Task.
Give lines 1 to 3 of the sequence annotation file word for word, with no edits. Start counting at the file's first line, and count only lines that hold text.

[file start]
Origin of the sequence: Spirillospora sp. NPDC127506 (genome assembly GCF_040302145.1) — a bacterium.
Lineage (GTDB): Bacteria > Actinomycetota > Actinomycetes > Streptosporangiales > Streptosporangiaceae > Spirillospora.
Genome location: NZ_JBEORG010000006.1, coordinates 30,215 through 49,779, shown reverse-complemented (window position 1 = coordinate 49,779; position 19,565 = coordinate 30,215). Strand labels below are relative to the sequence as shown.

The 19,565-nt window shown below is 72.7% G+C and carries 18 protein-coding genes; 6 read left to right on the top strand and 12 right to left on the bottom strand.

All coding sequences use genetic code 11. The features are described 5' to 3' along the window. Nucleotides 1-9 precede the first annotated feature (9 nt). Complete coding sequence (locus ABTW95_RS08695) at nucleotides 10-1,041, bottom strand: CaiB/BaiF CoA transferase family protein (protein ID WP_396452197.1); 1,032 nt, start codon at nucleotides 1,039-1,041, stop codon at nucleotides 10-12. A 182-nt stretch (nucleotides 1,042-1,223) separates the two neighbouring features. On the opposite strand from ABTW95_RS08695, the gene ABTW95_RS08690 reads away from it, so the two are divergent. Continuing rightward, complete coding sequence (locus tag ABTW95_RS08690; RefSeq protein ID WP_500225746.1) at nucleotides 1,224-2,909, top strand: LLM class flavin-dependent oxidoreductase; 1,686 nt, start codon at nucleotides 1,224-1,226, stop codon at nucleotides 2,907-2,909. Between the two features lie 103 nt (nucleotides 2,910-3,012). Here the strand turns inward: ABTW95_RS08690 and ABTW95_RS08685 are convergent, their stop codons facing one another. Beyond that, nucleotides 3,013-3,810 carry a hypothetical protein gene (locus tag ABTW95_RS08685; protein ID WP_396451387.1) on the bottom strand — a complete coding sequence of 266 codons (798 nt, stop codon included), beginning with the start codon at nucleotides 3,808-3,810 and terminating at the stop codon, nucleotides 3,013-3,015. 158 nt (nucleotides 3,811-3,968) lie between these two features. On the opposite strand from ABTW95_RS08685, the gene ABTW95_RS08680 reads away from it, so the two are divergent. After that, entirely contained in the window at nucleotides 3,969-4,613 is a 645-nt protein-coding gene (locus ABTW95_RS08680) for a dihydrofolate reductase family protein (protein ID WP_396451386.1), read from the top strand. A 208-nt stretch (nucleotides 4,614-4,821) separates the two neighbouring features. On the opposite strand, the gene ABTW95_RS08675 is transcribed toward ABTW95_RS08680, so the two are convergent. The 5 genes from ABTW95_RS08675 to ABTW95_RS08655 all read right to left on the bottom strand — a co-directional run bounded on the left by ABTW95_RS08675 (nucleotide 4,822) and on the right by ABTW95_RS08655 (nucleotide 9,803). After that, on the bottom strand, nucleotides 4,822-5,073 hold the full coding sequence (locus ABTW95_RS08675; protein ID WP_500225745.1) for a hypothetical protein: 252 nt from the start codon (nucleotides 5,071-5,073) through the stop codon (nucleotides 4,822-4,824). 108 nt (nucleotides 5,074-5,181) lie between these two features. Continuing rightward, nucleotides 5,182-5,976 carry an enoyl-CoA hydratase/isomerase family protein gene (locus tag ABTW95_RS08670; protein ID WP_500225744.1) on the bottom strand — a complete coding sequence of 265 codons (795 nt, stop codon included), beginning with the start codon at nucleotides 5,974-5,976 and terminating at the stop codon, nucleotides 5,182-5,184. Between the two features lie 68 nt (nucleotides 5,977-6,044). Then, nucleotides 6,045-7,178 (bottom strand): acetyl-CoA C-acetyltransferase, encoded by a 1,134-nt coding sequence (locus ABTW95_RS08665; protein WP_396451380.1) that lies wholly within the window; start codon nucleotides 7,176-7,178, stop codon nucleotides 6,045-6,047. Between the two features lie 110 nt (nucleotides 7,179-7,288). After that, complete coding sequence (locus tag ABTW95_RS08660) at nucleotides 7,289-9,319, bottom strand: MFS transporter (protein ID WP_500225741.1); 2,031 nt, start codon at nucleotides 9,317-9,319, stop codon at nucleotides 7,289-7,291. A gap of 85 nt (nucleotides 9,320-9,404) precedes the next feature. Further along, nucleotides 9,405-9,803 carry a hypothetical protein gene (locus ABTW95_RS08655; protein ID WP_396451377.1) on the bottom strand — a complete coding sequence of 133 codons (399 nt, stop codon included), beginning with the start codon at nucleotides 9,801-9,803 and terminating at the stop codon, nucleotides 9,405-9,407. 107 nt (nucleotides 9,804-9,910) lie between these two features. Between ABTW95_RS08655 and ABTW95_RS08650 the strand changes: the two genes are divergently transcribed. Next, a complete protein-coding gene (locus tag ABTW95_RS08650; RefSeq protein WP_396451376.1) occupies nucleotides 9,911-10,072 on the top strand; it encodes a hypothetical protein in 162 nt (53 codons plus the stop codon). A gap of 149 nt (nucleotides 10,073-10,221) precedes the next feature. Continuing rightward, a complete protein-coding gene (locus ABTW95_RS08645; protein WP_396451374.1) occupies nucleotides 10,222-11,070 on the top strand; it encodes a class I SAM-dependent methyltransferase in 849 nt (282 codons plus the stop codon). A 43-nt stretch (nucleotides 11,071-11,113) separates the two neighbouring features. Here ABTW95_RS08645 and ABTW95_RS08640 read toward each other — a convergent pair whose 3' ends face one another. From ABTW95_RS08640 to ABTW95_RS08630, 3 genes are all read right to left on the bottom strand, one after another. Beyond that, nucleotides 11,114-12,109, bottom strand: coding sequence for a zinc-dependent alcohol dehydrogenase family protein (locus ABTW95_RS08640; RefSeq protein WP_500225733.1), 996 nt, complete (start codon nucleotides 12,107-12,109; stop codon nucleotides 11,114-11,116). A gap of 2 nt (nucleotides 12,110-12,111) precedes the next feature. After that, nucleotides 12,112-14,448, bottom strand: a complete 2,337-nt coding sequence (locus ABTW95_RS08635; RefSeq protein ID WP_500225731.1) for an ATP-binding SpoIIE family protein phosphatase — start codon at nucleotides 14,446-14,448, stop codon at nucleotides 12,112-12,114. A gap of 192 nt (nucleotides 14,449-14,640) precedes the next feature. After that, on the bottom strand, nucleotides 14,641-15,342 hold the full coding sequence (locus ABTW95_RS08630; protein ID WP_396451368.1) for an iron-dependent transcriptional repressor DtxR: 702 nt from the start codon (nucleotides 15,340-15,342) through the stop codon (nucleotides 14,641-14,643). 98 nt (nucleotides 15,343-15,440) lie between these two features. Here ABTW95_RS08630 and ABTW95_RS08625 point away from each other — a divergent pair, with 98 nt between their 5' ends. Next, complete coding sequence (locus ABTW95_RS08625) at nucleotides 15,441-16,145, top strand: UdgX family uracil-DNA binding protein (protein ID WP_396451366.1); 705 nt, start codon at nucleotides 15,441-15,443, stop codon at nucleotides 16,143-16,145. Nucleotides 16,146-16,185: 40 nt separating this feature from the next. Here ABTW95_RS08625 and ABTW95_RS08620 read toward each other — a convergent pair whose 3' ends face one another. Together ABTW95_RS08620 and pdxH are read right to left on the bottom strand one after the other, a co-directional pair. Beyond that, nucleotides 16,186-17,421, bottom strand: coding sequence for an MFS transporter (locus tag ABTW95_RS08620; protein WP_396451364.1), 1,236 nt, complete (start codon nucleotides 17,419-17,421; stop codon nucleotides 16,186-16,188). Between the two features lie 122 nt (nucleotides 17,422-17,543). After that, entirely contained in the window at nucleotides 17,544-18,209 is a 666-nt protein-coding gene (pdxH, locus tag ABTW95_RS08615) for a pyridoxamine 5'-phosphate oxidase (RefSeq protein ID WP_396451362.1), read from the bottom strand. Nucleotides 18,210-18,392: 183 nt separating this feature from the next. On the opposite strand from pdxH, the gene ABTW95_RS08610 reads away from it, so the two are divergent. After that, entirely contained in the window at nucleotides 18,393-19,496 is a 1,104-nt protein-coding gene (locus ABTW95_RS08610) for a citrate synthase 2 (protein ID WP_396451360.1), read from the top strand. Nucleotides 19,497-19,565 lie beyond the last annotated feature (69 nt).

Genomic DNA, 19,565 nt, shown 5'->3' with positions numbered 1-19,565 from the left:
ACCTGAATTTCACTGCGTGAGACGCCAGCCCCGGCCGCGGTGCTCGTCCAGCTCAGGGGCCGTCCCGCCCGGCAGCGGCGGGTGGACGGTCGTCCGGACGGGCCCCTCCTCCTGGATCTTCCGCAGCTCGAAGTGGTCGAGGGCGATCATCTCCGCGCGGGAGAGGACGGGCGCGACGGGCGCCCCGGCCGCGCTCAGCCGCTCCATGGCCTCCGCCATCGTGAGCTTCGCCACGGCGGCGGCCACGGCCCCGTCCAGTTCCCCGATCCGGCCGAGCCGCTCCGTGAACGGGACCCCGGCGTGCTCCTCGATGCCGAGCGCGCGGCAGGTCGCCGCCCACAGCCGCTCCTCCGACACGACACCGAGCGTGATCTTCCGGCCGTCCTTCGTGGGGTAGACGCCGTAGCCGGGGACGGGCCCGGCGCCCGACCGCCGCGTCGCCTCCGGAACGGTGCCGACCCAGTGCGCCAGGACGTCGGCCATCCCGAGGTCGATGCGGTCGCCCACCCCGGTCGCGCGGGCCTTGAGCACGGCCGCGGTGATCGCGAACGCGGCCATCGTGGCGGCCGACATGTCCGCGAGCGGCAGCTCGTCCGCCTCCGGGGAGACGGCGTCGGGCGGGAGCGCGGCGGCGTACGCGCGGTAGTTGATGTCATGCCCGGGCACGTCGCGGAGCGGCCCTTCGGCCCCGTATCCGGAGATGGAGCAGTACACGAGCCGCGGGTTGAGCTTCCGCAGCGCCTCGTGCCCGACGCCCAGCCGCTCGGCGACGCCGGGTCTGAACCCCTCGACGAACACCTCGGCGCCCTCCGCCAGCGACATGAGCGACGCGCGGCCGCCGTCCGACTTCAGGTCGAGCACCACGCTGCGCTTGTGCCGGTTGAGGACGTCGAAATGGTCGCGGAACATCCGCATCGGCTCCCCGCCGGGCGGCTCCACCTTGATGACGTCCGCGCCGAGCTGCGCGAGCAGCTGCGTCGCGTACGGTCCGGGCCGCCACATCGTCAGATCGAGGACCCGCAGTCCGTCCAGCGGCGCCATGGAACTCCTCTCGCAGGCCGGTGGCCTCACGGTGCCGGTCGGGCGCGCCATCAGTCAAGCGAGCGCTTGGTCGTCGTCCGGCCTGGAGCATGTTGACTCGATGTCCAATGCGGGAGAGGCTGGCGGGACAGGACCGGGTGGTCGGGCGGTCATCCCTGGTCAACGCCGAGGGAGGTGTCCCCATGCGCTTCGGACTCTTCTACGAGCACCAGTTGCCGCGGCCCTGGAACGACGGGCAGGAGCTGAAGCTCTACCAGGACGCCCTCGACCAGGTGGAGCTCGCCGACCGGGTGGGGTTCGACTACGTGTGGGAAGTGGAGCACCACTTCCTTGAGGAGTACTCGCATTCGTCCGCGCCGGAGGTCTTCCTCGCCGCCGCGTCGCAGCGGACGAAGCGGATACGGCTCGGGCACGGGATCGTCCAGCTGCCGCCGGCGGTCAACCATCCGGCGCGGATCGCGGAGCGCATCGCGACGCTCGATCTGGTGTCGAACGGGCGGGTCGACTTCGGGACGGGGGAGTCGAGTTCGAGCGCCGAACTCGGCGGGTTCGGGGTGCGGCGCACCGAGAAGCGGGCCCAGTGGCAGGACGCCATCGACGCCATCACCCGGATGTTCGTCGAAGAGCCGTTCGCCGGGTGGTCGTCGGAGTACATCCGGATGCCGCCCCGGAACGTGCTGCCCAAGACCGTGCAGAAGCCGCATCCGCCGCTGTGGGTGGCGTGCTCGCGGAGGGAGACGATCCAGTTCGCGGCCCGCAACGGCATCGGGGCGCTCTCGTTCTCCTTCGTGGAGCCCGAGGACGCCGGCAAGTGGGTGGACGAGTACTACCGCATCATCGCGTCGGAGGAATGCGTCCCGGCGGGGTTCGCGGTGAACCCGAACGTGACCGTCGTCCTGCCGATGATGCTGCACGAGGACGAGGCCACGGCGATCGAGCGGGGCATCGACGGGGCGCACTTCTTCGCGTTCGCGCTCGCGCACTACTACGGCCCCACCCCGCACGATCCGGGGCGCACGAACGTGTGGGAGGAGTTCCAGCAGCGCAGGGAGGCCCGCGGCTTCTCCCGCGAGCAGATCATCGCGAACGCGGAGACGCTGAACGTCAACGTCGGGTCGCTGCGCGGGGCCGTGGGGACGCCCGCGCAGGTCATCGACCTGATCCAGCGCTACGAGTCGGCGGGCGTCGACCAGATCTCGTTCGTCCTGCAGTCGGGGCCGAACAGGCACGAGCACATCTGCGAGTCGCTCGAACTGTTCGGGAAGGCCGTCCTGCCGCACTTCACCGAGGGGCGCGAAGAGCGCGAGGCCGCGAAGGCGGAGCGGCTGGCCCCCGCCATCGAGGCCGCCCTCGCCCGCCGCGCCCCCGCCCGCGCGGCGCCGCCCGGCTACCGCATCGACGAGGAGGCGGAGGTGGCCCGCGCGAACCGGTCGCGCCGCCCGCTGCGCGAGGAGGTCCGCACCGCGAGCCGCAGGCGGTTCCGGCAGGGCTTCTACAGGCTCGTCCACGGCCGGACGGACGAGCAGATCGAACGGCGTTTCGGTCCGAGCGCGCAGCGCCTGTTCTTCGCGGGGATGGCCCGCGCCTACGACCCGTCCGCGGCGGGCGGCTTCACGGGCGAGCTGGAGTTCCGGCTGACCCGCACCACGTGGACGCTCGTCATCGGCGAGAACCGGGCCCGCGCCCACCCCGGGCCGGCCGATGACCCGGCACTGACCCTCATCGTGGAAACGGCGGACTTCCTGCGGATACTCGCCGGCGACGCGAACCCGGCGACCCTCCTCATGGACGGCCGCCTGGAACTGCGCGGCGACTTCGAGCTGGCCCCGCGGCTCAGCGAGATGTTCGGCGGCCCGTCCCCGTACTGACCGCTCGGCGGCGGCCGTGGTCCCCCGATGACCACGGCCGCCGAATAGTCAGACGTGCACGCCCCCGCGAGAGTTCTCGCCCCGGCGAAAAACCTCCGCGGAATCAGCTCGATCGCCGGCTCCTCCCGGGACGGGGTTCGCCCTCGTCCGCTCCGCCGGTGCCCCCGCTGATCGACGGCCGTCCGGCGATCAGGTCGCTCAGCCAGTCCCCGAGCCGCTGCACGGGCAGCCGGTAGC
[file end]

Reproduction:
Origin of the sequence: Spirillospora sp. NPDC127506 (genome assembly GCF_040302145.1) — a bacterium.
Lineage (GTDB): Bacteria > Actinomycetota > Actinomycetes > Streptosporangiales > Streptosporangiaceae > Spirillospora.
Genome location: NZ_JBEORG010000006.1, coordinates 30,215 through 49,779, shown reverse-complemented (window position 1 = coordinate 49,779; position 19,565 = coordinate 30,215). Strand labels below are relative to the sequence as shown.